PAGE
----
Hendrik Dacquin, CEO of Zender, has always been interested in the interaction of broadcasting, interactive media and gaming – it’s a confluence he’s been circling for most of his career
Since the early nineties, the Ghent-based medicine and biotech graduate held positions in telecoms, e-learning and interactive television before setting up his own digital agency, Small Town Heroes, eight years ago. The company achieved success making bespoke interactive streaming applications for children’s TV shows, brands and events all over Belgium and the Netherlands.
So, pulling the plug on this agency work recently and switching focus to developing Zender, the interactive mobile live streaming platform that powers these applications, has been a brave move.
That’s the long-term vision for our company, to help brands take back control from the Facebooks and the Twitches of this world
“Brave yes, but we got tired of working on short-term projects,” he says. “We saw more of a future in focussing on one thing, and doing that really well and then scaling this product throughout Europe.”
The start-up now wants to target brands and broadcasters with a platform they can integrate into their own services.
“Being able to integrate is crucial for us, so that our clients can be interactive within their own touch points. It’s what distinguishes us from the rest,” he says.
Live quizzes make up half the content that Zender generates, but according to Dacquin there’s much more to the platform than that. “We’re not just a quiz clone of HQ Trivia. The platform is much bigger. It works for live children shows, prediction games, escape rooms, talk shows and links in with fantasy sports platforms.”
He adds that Zender also allows audiences to upload video to increase user engagement, and the development team are currently working on a host of new features including a quiz team offer, where users can play along with friends and family, as well as tackle challenges between teams.
Dacquin notes that Zender’s software as a service licensing model gives clients the flexibility to rent the platform for a couple of months for a campaign, or simply as a low-cost way of experimenting with new formats. Other fees include low latency utility metering (“because it’s still expensive”), which is provided by US firm Phenix Real Time Solutions.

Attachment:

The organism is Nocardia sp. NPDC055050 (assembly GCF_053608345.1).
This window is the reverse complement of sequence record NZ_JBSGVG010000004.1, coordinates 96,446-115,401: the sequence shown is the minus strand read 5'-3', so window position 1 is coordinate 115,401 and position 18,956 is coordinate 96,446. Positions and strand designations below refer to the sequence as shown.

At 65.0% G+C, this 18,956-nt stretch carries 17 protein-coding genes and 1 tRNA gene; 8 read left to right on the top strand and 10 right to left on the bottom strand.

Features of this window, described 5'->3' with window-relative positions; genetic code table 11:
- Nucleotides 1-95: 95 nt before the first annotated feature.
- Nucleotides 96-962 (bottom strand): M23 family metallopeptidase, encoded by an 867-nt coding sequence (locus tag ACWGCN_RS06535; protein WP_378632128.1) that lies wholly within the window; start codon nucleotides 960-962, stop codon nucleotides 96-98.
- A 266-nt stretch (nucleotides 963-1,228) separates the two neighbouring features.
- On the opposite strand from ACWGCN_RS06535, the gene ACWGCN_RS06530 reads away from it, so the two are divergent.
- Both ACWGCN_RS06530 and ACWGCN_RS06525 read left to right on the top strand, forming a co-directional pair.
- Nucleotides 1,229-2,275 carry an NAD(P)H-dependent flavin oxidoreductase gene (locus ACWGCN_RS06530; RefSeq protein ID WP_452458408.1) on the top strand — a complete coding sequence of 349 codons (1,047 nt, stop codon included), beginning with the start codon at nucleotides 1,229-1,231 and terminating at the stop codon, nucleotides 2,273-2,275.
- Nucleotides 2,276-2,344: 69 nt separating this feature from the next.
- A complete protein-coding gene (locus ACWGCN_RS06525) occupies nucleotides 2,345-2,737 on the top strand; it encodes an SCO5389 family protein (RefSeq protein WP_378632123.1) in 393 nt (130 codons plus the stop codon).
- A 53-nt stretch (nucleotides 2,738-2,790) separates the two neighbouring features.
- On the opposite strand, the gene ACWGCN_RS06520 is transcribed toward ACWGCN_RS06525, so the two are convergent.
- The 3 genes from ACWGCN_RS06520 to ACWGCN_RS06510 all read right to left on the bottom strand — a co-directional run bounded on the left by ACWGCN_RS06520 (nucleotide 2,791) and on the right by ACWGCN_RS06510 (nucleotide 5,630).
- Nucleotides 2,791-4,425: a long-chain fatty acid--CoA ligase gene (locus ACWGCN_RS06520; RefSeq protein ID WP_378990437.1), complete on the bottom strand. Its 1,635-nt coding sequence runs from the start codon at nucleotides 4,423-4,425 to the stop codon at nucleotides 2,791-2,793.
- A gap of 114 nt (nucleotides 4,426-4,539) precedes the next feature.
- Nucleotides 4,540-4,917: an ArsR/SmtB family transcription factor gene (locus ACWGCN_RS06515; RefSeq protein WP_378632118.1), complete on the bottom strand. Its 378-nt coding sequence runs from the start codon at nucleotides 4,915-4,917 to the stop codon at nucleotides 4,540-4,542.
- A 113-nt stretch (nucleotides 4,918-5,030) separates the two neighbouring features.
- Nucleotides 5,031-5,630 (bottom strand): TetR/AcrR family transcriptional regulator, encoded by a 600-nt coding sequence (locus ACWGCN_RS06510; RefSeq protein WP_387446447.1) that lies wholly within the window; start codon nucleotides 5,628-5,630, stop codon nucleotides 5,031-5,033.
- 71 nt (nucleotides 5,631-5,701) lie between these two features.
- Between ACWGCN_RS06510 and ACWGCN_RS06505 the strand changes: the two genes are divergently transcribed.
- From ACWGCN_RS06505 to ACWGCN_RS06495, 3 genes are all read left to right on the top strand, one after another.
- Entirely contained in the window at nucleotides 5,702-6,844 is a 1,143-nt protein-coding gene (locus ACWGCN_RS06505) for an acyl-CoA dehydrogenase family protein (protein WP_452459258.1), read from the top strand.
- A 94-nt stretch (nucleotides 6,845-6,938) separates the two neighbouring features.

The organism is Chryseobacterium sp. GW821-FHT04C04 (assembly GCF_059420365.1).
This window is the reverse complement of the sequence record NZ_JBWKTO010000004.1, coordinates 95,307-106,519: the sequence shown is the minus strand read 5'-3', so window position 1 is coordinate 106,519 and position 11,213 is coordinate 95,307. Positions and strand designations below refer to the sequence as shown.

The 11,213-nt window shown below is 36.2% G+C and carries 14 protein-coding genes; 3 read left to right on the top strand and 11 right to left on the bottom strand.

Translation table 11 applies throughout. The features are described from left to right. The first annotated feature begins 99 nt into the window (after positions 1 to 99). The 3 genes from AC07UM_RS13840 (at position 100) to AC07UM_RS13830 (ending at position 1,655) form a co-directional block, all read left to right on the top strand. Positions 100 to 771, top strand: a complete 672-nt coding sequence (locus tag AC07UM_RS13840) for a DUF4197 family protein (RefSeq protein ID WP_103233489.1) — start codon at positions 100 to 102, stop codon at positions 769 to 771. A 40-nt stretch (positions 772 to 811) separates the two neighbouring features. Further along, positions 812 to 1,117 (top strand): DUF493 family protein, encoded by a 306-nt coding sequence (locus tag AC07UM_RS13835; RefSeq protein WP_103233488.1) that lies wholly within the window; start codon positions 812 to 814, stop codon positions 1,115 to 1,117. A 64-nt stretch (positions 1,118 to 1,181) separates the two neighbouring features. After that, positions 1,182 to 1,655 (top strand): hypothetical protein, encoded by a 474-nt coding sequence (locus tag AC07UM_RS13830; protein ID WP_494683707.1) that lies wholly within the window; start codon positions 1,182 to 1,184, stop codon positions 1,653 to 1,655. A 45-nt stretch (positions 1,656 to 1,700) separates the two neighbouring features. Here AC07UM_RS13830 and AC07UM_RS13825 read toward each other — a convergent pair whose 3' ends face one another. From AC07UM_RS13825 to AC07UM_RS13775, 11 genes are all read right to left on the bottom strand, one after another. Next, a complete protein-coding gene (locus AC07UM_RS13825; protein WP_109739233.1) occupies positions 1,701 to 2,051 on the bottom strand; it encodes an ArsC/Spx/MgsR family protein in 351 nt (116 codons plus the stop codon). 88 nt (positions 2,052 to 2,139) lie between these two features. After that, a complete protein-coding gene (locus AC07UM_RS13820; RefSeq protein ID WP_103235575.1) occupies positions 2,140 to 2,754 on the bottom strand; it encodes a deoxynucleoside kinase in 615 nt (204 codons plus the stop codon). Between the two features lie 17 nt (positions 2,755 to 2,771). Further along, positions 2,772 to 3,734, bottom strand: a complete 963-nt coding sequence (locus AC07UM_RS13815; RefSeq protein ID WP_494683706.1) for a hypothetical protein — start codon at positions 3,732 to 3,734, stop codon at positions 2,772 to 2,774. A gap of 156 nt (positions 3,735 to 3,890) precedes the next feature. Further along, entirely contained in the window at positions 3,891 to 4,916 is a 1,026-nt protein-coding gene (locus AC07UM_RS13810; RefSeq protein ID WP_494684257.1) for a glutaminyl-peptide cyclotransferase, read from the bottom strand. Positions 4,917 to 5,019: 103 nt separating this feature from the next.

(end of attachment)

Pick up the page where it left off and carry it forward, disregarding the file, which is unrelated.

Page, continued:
While most of the other technologies used to power the platform have been developed in-house, the service runs on AWS and can cater for as many as 10,000 to 20,000 live players.
“There’s a physical limit to the amount of players we can have at any one time, but for now we’re able to serve all the users we need to,” Dacquin says.
He maintains that while 5G will definitely improve the service, it works well on 4G networks, although he advises clients to avoid broadcasting during commuting hours when connections tend to be less secure.
Dacquin, who is CEO and sales director of the eight-strong firm, says the venture is “100% bootstrapped”, meaning that it relies on the profits generated from its agency work to see it through the pivotal first phase.
Broadcasters and publishers are deploying the quiz product across multiple territories including Lithuania and Sweden. The start-up has also forged a marketing partnership with a Swiss firm to target German and Austrian markets. Dacquin mentions that the same company sold a similar mobile streaming quiz app to Facebook – so are partnerships with social media platforms also on the cards?
“Not for the moment,” comes the measured reply. “We’re focused on brands who want to control their own touch points – they want to have a direct relationship with the viewer, and own it. That’s the long-term vision for our company, to help brands take back control from the Facebooks and the Twitches of this world.”
This article originally appeared in the August 2019 issue of FEED magazine